Who first made it? What is the monomer? What are its uses?
Teflon is a synthetic fluoropolymer, formally known as Polytetrafluoroethylene, whose repeating unit consists of two carbon atoms, each attached to two fluorine atoms. The polymer is formed by the polymerisation of the monomer Tetrafluoroethene, composed of two sets of CF2, joined with a double bond.
Teflon first appeared in 1938, in the DuPont company’s Jackson laboratory, discovered by Roy Plunkett (1910 – 1994). Plunkett was researching ways to create refrigerants from chlorofluorocarbons, to replace the previous versions which used sulphur dioxide and ammonia. When he had a large volume of tetrafluoroethylene gas stored in a number of cylinders, it was found that – at sub-zero temperatures – the gas had become a white powder with low surface friction, chemically inert and heat resistant.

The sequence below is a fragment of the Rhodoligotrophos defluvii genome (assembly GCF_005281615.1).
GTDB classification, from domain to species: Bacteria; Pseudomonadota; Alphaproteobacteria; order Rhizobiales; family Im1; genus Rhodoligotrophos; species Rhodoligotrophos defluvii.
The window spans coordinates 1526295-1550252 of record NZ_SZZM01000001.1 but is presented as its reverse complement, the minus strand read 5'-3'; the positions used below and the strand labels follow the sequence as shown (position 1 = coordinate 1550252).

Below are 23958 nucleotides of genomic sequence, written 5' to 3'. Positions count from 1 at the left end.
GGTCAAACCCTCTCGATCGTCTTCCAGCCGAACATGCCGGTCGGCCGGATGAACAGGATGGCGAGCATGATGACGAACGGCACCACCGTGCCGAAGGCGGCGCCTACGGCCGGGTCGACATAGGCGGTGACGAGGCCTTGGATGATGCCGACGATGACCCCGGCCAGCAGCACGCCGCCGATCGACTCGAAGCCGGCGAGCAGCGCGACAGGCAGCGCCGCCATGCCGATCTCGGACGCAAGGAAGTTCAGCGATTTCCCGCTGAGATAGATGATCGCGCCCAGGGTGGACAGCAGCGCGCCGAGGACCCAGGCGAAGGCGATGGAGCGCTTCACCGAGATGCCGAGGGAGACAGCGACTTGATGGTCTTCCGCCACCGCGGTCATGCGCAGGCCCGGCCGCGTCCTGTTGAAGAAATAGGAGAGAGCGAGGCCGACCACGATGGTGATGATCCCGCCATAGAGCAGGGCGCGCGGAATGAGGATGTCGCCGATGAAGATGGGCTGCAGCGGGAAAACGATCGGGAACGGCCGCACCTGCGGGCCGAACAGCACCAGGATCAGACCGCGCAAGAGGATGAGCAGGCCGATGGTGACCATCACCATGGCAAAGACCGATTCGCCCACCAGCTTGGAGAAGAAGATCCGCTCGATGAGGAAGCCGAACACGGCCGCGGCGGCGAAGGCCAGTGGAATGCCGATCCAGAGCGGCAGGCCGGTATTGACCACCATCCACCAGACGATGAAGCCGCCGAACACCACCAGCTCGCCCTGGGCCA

Teflon’s major selling point was that, by virtue of the strong bonds between carbon and fluorine atoms, it will not easily react or stick to other substances. It has thus been hugely successful as a coating for non-stick pans, gears, windscreen wiper blades, carpets and electrical wires.